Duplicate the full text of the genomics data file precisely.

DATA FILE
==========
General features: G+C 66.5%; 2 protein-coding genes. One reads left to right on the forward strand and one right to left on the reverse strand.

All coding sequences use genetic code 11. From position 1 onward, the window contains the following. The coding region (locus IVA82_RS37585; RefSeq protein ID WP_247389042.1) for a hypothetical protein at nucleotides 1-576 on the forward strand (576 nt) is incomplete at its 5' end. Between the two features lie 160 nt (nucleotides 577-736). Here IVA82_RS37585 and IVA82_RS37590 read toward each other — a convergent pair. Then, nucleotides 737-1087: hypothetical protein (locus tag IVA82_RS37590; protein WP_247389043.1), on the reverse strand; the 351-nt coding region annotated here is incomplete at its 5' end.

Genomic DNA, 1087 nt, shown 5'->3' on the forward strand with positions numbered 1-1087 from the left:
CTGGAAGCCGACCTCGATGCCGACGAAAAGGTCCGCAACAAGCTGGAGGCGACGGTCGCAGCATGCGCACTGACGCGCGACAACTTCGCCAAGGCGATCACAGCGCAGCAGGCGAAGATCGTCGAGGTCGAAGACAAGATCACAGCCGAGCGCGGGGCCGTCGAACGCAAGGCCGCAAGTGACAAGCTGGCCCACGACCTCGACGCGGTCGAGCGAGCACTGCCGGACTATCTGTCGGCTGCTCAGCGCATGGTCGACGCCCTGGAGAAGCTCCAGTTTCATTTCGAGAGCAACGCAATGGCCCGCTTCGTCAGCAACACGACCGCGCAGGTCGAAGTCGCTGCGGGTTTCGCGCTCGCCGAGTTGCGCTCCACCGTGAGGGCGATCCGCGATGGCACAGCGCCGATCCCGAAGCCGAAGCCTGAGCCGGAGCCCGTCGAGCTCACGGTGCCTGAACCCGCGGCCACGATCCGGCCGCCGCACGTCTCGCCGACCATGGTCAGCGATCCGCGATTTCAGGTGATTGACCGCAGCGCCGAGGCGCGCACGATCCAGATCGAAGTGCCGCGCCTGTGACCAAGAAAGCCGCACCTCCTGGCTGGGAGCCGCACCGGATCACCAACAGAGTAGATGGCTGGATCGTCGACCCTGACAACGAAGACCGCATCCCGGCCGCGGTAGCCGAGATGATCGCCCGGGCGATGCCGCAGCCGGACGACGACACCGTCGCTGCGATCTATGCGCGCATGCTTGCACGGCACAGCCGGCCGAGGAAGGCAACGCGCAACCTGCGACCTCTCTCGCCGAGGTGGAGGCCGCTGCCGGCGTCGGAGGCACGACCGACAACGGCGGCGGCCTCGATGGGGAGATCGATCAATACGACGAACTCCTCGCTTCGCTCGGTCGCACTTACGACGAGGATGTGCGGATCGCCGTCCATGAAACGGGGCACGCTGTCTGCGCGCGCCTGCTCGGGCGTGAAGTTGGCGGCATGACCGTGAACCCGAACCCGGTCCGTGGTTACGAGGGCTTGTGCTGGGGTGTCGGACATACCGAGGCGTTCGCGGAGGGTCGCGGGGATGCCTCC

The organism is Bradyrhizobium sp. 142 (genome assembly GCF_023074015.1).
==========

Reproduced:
General features: G+C 66.5%; 2 protein-coding genes. One reads left to right on the forward strand and one right to left on the reverse strand.

All coding sequences use genetic code 11. From position 1 onward, the window contains the following. The coding region (locus IVA82_RS37585; RefSeq protein ID WP_247389042.1) for a hypothetical protein at nucleotides 1-576 on the forward strand (576 nt) is incomplete at its 5' end. Between the two features lie 160 nt (nucleotides 577-736). Here IVA82_RS37585 and IVA82_RS37590 read toward each other — a convergent pair. Then, nucleotides 737-1087: hypothetical protein (locus tag IVA82_RS37590; protein WP_247389043.1), on the reverse strand; the 351-nt coding region annotated here is incomplete at its 5' end.

Genomic DNA, 1087 nt, shown 5'->3' on the forward strand with positions numbered 1-1087 from the left:
CTGGAAGCCGACCTCGATGCCGACGAAAAGGTCCGCAACAAGCTGGAGGCGACGGTCGCAGCATGCGCACTGACGCGCGACAACTTCGCCAAGGCGATCACAGCGCAGCAGGCGAAGATCGTCGAGGTCGAAGACAAGATCACAGCCGAGCGCGGGGCCGTCGAACGCAAGGCCGCAAGTGACAAGCTGGCCCACGACCTCGACGCGGTCGAGCGAGCACTGCCGGACTATCTGTCGGCTGCTCAGCGCATGGTCGACGCCCTGGAGAAGCTCCAGTTTCATTTCGAGAGCAACGCAATGGCCCGCTTCGTCAGCAACACGACCGCGCAGGTCGAAGTCGCTGCGGGTTTCGCGCTCGCCGAGTTGCGCTCCACCGTGAGGGCGATCCGCGATGGCACAGCGCCGATCCCGAAGCCGAAGCCTGAGCCGGAGCCCGTCGAGCTCACGGTGCCTGAACCCGCGGCCACGATCCGGCCGCCGCACGTCTCGCCGACCATGGTCAGCGATCCGCGATTTCAGGTGATTGACCGCAGCGCCGAGGCGCGCACGATCCAGATCGAAGTGCCGCGCCTGTGACCAAGAAAGCCGCACCTCCTGGCTGGGAGCCGCACCGGATCACCAACAGAGTAGATGGCTGGATCGTCGACCCTGACAACGAAGACCGCATCCCGGCCGCGGTAGCCGAGATGATCGCCCGGGCGATGCCGCAGCCGGACGACGACACCGTCGCTGCGATCTATGCGCGCATGCTTGCACGGCACAGCCGGCCGAGGAAGGCAACGCGCAACCTGCGACCTCTCTCGCCGAGGTGGAGGCCGCTGCCGGCGTCGGAGGCACGACCGACAACGGCGGCGGCCTCGATGGGGAGATCGATCAATACGACGAACTCCTCGCTTCGCTCGGTCGCACTTACGACGAGGATGTGCGGATCGCCGTCCATGAAACGGGGCACGCTGTCTGCGCGCGCCTGCTCGGGCGTGAAGTTGGCGGCATGACCGTGAACCCGAACCCGGTCCGTGGTTACGAGGGCTTGTGCTGGGGTGTCGGACATACCGAGGCGTTCGCGGAGGGTCGCGGGGATGCCTCC

The organism is Bradyrhizobium sp. 142 (genome assembly GCF_023074015.1).